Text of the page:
I feared I was a great sinner to make
such use of~the Bible, and such a splen-
did book too, but I could not help it. I
put Kitty out first, and tlien swnng my-
self dowt. It rained a little, and was so
Sdark that I could see nothing but my
white kitten, who ran along before me,
and was both a lantern and a guide. I
hardly know how I got home, but there I
found myself at last. All was still, but I
.soon roused the wtlole house; for, when
the danger and trouble were over, I cried
the loudest with fright and cqld. My
mother had supposed that Deapon Wil-
son's family had kept me for the night, as
I often stayed with them, and had felt no
anxiety for me.
Dear mother -I remember how she
took off my dripping clothes, and made
me some warm drink, and put me snugly


to bed, and laughed and cried, as she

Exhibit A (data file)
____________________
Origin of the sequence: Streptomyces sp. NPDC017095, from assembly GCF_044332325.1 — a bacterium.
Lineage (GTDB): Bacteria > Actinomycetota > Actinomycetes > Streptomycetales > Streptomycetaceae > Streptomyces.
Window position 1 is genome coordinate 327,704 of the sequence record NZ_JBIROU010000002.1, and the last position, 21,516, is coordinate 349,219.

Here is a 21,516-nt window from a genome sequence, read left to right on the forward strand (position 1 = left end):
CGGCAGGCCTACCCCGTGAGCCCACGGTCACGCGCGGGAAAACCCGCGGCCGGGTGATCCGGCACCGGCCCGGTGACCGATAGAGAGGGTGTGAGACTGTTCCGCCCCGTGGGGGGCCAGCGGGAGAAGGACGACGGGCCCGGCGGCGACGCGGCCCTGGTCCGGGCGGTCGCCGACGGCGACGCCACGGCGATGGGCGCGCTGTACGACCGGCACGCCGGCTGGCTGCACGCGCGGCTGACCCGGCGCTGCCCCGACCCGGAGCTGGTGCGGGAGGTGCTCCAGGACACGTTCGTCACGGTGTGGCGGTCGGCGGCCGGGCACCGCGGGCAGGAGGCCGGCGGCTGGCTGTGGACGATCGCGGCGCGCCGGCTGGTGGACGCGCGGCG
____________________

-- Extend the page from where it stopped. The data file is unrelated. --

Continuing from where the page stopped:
listened to my adventures, and kissed me
and comforted me till I fell asleep. Nor
was Kitty forgotten, but was fed and put
as cosily to bed as her poor mistress.
The next morning I awbke with a
dreadful headache, and when I tried to
rise I found.I could not stand. I do not
remember much more, except that my fa-
'ther, who was a physician, came and felt
my pulse, and said I had a high fever,
brought on by the fright and exposure of
the night previous. I was very sick in-
deed for three or four weeks, and all that
time my faithful Kitty stayed by the side
of my bed. She could be kept out of the
room but a few moments during the day,
and mewed piteously when they put her in
her little house at night. My friends said
that it was really very affecting to see her
love and devotion; but I knew very little
about it, as I was out of my head, or in a
stupor, most of the time. Yet I remem-
ber how the good creature frolicked about


me the first time I was placed in an arm-
chair, and wheeled out into the dining-
room to take breakfast with the family;
and when, about a week later, my brother
Charles took nfe in his strong arms and
carried im out into the garden, how she
ran up and down the walks, half crazy
with delight, and danced along sideways,
and jumped out at us from behind cur-
rant-bushes, in a most cunning and start-
ling manner.